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inarticulate
used in Middlemarch

3 uses
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Definition
unable to communicate clearly (or to use words)

or (more rarely): a feeling or idea that is not expressed

The exact meaning of inarticulate depends upon its context. For example:
  • unable to find good words to express oneself — as in "She gets inarticulate when she's nervous."
  • verbally expressing a feeling without words — as in "She uttered an inarticulate cry of despair."
  • unable to make oneself heard and understood — as in "She mumbled inarticulately."
  • unable to speak — as in "She was inarticulate with rage."
  • a feeling or idea that is not expressed — as in "We shared an inarticulate fear."
  • inability to express or understand feelings or ideas — as in "She is emotionally inarticulate, " or "Her symphony is inarticulate."
  • She lapsed into her inarticulate sounds, and unconsciously drew forth the article which she was fingering.
    Book 8 — Sunset and Sunrise (76% in)
  • That house was never dull, Mr. Farebrother, like another White of Selborne, having continually something new to tell of his inarticulate guests and proteges, whom he was teaching the boys not to torment; and he had just set up a pair of beautiful goats to be pets of the village in general, and to walk at large as sacred animals.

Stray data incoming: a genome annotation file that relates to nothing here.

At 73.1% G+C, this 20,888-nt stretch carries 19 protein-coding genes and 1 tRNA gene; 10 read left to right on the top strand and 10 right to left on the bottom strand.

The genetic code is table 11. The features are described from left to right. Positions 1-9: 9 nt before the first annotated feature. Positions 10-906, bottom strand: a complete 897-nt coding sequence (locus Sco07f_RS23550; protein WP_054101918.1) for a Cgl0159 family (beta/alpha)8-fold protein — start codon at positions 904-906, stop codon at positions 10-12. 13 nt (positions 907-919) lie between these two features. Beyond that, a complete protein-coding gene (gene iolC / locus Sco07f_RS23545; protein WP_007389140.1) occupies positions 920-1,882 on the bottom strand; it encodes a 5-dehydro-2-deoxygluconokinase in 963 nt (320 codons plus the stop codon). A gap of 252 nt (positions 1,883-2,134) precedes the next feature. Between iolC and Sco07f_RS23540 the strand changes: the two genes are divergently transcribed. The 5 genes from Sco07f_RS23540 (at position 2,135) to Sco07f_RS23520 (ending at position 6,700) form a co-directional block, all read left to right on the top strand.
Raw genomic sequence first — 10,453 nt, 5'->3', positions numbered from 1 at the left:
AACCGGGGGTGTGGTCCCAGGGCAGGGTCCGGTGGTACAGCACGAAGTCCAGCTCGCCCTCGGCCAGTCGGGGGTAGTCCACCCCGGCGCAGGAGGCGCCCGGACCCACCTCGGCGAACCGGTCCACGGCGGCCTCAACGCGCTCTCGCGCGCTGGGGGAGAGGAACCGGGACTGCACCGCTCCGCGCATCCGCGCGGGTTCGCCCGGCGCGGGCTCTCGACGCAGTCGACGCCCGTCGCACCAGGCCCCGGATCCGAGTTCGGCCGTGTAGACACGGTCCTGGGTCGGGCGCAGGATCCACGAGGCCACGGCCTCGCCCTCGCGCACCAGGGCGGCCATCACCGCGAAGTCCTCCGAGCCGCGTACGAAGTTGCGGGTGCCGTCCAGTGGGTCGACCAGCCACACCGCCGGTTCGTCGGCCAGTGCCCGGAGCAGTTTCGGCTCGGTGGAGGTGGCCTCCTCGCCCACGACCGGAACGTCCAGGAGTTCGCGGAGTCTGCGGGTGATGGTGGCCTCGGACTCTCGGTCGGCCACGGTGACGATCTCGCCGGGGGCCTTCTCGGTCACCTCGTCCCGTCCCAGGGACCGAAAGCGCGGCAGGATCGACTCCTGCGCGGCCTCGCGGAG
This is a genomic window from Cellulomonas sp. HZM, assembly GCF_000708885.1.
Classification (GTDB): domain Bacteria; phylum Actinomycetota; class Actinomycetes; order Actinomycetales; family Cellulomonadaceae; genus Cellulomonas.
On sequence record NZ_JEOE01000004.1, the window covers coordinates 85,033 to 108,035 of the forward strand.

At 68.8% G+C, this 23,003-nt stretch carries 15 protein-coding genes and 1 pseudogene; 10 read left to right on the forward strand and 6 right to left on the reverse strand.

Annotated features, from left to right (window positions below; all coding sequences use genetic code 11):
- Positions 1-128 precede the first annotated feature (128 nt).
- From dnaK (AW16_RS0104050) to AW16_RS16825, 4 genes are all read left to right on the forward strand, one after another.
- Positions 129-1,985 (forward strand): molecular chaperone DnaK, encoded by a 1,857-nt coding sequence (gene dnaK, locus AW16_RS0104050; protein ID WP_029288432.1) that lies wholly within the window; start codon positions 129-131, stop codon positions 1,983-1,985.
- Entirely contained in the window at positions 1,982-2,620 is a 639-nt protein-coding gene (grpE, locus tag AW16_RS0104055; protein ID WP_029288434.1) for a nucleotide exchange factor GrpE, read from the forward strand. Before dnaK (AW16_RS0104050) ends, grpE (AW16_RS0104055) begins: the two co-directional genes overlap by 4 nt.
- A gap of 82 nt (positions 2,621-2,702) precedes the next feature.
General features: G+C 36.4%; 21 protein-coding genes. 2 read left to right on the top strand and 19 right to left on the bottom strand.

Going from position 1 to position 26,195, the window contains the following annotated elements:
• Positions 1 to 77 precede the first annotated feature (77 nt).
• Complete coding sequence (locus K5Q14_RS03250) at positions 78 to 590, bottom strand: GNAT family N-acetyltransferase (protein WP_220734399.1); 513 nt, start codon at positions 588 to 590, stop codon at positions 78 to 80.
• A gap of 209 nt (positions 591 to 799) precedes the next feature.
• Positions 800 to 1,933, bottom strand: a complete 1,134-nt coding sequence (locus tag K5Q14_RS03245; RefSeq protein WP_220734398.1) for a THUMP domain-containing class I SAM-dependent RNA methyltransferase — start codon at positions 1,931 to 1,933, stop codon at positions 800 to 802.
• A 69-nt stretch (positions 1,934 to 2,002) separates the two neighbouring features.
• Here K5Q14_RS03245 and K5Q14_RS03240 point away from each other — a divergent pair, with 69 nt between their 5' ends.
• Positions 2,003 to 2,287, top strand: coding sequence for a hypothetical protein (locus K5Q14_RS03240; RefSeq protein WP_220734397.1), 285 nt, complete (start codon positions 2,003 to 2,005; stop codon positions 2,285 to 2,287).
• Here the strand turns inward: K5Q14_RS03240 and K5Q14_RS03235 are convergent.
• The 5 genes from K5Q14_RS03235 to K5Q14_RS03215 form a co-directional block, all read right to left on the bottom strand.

Book 8 — Sunset and Sunrise (54% in)
  • The evening went by cheerfully till after tea, Dorothea talking more than usual and dilating with Mr. Farebrother on the possible histories of creatures that converse compendiously with their antennae, and for aught we know may hold reformed parliaments; when suddenly some inarticulate little sounds were heard which called everybody's attention.
    Book 8 — Sunset and Sunrise (54% in)

There are no more uses of "inarticulate" in Middlemarch.

Typical Usage  (best examples)
Dictionary / pronunciation — Google®Dictionary list — Onelook.com®